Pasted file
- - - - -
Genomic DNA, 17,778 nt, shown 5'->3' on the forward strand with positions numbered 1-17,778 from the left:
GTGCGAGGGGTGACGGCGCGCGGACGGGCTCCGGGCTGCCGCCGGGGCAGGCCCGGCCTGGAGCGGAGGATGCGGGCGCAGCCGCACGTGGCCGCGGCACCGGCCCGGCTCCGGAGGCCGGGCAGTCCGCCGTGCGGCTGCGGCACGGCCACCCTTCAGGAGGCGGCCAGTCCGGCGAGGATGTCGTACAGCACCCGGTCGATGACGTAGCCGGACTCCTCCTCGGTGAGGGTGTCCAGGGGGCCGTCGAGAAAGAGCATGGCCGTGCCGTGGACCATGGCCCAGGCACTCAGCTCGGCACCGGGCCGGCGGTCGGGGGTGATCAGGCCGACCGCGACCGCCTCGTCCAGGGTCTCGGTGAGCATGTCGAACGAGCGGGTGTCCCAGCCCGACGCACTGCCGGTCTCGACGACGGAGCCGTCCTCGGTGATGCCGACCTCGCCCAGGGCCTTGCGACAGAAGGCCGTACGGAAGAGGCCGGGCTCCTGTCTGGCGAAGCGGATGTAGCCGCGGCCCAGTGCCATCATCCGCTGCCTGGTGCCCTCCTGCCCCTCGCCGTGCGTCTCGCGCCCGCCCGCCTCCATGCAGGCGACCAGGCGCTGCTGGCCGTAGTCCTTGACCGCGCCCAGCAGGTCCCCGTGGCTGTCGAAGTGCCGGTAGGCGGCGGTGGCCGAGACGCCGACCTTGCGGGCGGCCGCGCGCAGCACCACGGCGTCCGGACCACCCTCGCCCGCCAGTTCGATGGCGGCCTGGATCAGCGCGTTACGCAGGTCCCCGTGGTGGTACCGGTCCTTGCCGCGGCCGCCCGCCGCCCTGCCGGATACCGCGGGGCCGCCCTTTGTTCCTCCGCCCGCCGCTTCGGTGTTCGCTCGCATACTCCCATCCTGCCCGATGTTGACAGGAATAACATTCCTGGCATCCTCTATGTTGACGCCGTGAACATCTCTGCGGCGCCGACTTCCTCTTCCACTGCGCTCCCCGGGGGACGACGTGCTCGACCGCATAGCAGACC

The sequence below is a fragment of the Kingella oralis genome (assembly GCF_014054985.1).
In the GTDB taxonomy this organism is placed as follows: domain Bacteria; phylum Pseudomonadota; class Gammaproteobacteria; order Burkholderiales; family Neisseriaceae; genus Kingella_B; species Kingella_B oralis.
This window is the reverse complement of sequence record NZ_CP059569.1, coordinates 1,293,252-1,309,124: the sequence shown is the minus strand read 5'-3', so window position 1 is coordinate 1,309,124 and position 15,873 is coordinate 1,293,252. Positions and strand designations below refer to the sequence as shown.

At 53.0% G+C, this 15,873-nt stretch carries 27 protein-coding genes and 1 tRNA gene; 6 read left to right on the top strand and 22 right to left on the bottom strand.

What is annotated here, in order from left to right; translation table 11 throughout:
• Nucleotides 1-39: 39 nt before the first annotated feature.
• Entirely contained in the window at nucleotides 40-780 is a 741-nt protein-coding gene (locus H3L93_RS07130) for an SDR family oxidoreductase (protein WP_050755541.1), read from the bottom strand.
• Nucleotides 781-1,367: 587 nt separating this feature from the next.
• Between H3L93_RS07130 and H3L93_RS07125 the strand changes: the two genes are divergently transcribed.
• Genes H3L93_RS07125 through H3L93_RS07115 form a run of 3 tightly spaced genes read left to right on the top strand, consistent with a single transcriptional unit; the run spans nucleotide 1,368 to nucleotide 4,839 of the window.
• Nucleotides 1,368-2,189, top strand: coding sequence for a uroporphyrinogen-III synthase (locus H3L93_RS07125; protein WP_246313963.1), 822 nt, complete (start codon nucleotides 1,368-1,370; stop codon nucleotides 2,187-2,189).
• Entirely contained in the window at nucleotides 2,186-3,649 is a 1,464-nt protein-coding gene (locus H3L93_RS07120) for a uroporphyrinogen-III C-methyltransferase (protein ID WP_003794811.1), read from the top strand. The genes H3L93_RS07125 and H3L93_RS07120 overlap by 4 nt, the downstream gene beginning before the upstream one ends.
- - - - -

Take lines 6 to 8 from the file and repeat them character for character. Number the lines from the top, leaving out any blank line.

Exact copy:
At 53.0% G+C, this 15,873-nt stretch carries 27 protein-coding genes and 1 tRNA gene; 6 read left to right on the top strand and 22 right to left on the bottom strand.

What is annotated here, in order from left to right; translation table 11 throughout:
• Nucleotides 1-39: 39 nt before the first annotated feature.